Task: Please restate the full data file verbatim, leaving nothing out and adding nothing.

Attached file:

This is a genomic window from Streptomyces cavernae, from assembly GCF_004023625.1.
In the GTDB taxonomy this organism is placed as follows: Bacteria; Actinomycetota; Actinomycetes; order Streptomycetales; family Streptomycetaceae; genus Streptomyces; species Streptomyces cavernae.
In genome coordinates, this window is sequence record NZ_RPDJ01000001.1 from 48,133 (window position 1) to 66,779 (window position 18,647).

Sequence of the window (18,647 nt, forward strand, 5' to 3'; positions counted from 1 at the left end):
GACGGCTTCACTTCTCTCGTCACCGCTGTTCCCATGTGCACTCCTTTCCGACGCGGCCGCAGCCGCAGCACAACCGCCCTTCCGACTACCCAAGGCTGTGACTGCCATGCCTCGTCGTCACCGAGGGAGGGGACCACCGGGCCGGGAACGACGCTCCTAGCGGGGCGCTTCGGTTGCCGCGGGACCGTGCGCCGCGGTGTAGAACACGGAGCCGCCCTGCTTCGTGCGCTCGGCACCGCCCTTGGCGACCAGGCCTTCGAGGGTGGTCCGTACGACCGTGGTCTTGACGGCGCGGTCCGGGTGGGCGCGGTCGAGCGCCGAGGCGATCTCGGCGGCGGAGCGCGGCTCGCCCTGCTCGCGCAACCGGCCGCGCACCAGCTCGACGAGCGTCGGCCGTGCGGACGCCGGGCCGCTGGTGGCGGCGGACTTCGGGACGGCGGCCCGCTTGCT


This is a genomic window from Streptomyces cavernae, from assembly GCF_004023625.1.
In the GTDB taxonomy this organism is placed as follows: Bacteria; Actinomycetota; Actinomycetes; order Streptomycetales; family Streptomycetaceae; genus Streptomyces; species Streptomyces cavernae.
In genome coordinates, this window is sequence record NZ_RPDJ01000001.1 from 48,133 (window position 1) to 66,779 (window position 18,647).

Sequence of the window (18,647 nt, forward strand, 5' to 3'; positions counted from 1 at the left end):
GACGGCTTCACTTCTCTCGTCACCGCTGTTCCCATGTGCACTCCTTTCCGACGCGGCCGCAGCCGCAGCACAACCGCCCTTCCGACTACCCAAGGCTGTGACTGCCATGCCTCGTCGTCACCGAGGGAGGGGACCACCGGGCCGGGAACGACGCTCCTAGCGGGGCGCTTCGGTTGCCGCGGGACCGTGCGCCGCGGTGTAGAACACGGAGCCGCCCTGCTTCGTGCGCTCGGCACCGCCCTTGGCGACCAGGCCTTCGAGGGTGGTCCGTACGACCGTGGTCTTGACGGCGCGGTCCGGGTGGGCGCGGTCGAGCGCCGAGGCGATCTCGGCGGCGGAGCGCGGCTCGCCCTGCTCGCGCAACCGGCCGCGCACCAGCTCGACGAGCGTCGGCCGTGCGGACGCCGGGCCGCTGGTGGCGGCGGACTTCGGGACGGCGGCCCGCTTGCT